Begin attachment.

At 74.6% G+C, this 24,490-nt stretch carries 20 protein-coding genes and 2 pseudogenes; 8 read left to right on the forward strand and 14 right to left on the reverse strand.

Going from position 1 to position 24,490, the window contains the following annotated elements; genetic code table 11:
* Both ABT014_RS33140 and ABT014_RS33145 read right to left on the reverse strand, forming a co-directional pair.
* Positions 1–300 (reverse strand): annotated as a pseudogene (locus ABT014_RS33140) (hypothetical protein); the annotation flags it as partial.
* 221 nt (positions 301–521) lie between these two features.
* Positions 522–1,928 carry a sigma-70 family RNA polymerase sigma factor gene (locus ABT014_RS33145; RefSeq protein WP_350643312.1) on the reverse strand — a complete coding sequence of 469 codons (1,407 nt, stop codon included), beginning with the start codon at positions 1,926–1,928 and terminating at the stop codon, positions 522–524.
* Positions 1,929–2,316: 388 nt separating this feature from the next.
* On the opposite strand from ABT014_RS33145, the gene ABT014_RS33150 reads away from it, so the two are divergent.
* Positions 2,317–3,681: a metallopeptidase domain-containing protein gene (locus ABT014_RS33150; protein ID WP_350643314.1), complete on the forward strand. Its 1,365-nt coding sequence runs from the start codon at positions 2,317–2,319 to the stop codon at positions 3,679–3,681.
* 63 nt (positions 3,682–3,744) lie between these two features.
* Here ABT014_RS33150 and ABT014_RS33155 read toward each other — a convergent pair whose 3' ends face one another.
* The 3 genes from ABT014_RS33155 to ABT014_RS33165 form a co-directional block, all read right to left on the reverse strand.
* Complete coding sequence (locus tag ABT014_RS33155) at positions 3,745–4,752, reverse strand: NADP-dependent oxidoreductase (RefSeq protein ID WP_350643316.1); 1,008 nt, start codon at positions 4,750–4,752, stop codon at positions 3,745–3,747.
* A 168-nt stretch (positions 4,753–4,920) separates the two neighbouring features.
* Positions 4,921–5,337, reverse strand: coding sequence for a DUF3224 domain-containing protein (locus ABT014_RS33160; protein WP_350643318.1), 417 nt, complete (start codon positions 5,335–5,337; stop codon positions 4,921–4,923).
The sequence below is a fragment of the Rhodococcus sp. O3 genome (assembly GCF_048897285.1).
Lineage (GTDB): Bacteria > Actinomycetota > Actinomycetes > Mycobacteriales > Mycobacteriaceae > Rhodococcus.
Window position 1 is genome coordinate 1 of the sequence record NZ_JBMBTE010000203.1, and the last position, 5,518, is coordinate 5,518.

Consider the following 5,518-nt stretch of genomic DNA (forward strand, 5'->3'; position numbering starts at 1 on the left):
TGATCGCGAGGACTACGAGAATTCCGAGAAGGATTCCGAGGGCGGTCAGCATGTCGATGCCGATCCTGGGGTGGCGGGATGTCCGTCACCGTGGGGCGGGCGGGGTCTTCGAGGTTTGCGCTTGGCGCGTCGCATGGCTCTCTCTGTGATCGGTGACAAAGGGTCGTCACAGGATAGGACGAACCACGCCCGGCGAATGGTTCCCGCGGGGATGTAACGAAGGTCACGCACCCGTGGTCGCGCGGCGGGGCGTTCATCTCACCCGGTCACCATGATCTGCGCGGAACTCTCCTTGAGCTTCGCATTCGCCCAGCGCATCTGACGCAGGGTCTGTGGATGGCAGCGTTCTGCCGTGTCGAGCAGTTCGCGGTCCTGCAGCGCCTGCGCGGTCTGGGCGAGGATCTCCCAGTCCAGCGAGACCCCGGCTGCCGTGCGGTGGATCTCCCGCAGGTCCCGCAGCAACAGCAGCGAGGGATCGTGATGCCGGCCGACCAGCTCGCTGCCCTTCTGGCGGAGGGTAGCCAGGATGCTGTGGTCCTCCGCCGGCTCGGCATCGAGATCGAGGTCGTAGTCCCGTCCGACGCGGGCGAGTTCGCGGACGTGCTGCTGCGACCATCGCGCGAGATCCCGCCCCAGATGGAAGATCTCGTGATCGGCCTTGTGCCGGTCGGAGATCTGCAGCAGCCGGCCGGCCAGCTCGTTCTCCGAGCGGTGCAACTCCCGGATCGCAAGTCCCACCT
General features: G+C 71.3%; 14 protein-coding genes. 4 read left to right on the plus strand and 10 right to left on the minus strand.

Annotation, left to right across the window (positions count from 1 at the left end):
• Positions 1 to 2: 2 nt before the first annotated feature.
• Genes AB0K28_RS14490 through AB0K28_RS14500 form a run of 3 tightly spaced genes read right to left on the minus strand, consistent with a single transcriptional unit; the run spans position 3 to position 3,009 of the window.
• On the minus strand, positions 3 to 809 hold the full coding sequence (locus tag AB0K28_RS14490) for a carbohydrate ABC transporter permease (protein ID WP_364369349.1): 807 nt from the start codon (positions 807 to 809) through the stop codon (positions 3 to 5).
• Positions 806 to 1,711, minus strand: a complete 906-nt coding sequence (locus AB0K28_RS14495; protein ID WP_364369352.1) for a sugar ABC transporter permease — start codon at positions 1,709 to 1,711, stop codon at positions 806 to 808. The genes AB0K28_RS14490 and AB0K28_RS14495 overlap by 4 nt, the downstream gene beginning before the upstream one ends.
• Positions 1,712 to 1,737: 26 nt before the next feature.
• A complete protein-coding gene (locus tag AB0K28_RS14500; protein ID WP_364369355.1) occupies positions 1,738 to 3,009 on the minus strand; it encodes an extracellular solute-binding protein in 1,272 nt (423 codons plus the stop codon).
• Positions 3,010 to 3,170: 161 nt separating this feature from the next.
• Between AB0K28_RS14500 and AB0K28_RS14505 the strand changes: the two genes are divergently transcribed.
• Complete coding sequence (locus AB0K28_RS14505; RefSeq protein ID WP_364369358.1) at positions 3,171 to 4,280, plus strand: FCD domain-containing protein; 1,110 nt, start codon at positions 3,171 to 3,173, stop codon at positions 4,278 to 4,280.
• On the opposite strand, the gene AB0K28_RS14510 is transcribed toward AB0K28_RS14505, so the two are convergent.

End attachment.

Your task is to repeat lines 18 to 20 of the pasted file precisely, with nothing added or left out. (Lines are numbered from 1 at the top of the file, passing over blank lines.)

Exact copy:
Window position 1 is genome coordinate 1 of the sequence record NZ_JBMBTE010000203.1, and the last position, 5,518, is coordinate 5,518.

Consider the following 5,518-nt stretch of genomic DNA (forward strand, 5'->3'; position numbering starts at 1 on the left):
TGATCGCGAGGACTACGAGAATTCCGAGAAGGATTCCGAGGGCGGTCAGCATGTCGATGCCGATCCTGGGGTGGCGGGATGTCCGTCACCGTGGGGCGGGCGGGGTCTTCGAGGTTTGCGCTTGGCGCGTCGCATGGCTCTCTCTGTGATCGGTGACAAAGGGTCGTCACAGGATAGGACGAACCACGCCCGGCGAATGGTTCCCGCGGGGATGTAACGAAGGTCACGCACCCGTGGTCGCGCGGCGGGGCGTTCATCTCACCCGGTCACCATGATCTGCGCGGAACTCTCCTTGAGCTTCGCATTCGCCCAGCGCATCTGACGCAGGGTCTGTGGATGGCAGCGTTCTGCCGTGTCGAGCAGTTCGCGGTCCTGCAGCGCCTGCGCGGTCTGGGCGAGGATCTCCCAGTCCAGCGAGACCCCGGCTGCCGTGCGGTGGATCTCCCGCAGGTCCCGCAGCAACAGCAGCGAGGGATCGTGATGCCGGCCGACCAGCTCGCTGCCCTTCTGGCGGAGGGTAGCCAGGATGCTGTGGTCCTCCGCCGGCTCGGCATCGAGATCGAGGTCGTAGTCCCGTCCGACGCGGGCGAGTTCGCGGACGTGCTGCTGCGACCATCGCGCGAGATCCCGCCCCAGATGGAAGATCTCGTGATCGGCCTTGTGCCGGTCGGAGATCTGCAGCAGCCGGCCGGCCAGCTCGTTCTCCGAGCGGTGCAACTCCCGGATCGCAAGTCCCACCT